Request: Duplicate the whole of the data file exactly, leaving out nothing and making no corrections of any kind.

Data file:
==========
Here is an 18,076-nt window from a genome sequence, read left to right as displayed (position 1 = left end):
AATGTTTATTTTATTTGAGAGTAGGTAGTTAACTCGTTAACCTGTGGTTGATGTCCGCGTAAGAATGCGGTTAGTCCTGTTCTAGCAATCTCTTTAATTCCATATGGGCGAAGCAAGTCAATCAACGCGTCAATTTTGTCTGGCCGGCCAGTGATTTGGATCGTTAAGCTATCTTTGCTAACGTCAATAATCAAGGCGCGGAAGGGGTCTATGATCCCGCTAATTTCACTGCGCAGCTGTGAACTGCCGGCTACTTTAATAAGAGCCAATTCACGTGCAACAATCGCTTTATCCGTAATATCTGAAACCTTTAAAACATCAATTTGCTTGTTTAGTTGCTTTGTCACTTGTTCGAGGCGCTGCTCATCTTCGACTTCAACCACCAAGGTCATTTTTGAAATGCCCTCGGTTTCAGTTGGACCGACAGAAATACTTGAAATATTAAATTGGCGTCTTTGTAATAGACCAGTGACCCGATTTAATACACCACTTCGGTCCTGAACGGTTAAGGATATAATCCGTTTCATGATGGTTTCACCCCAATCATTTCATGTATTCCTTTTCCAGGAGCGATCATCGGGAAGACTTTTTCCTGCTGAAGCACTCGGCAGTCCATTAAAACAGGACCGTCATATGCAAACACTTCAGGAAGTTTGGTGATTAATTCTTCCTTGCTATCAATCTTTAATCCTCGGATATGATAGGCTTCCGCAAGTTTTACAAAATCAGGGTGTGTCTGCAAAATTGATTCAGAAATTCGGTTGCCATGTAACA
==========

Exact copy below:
Here is an 18,076-nt window from a genome sequence, read left to right as displayed (position 1 = left end):
AATGTTTATTTTATTTGAGAGTAGGTAGTTAACTCGTTAACCTGTGGTTGATGTCCGCGTAAGAATGCGGTTAGTCCTGTTCTAGCAATCTCTTTAATTCCATATGGGCGAAGCAAGTCAATCAACGCGTCAATTTTGTCTGGCCGGCCAGTGATTTGGATCGTTAAGCTATCTTTGCTAACGTCAATAATCAAGGCGCGGAAGGGGTCTATGATCCCGCTAATTTCACTGCGCAGCTGTGAACTGCCGGCTACTTTAATAAGAGCCAATTCACGTGCAACAATCGCTTTATCCGTAATATCTGAAACCTTTAAAACATCAATTTGCTTGTTTAGTTGCTTTGTCACTTGTTCGAGGCGCTGCTCATCTTCGACTTCAACCACCAAGGTCATTTTTGAAATGCCCTCGGTTTCAGTTGGACCGACAGAAATACTTGAAATATTAAATTGGCGTCTTTGTAATAGACCAGTGACCCGATTTAATACACCACTTCGGTCCTGAACGGTTAAGGATATAATCCGTTTCATGATGGTTTCACCCCAATCATTTCATGTATTCCTTTTCCAGGAGCGATCATCGGGAAGACTTTTTCCTGCTGAAGCACTCGGCAGTCCATTAAAACAGGACCGTCATATGCAAACACTTCAGGAAGTTTGGTGATTAATTCTTCCTTGCTATCAATCTTTAATCCTCGGATATGATAGGCTTCCGCAAGTTTTACAAAATCAGGGTGTGTCTGCAAAATTGATTCAGAAATTCGGTTGCCATGTAACA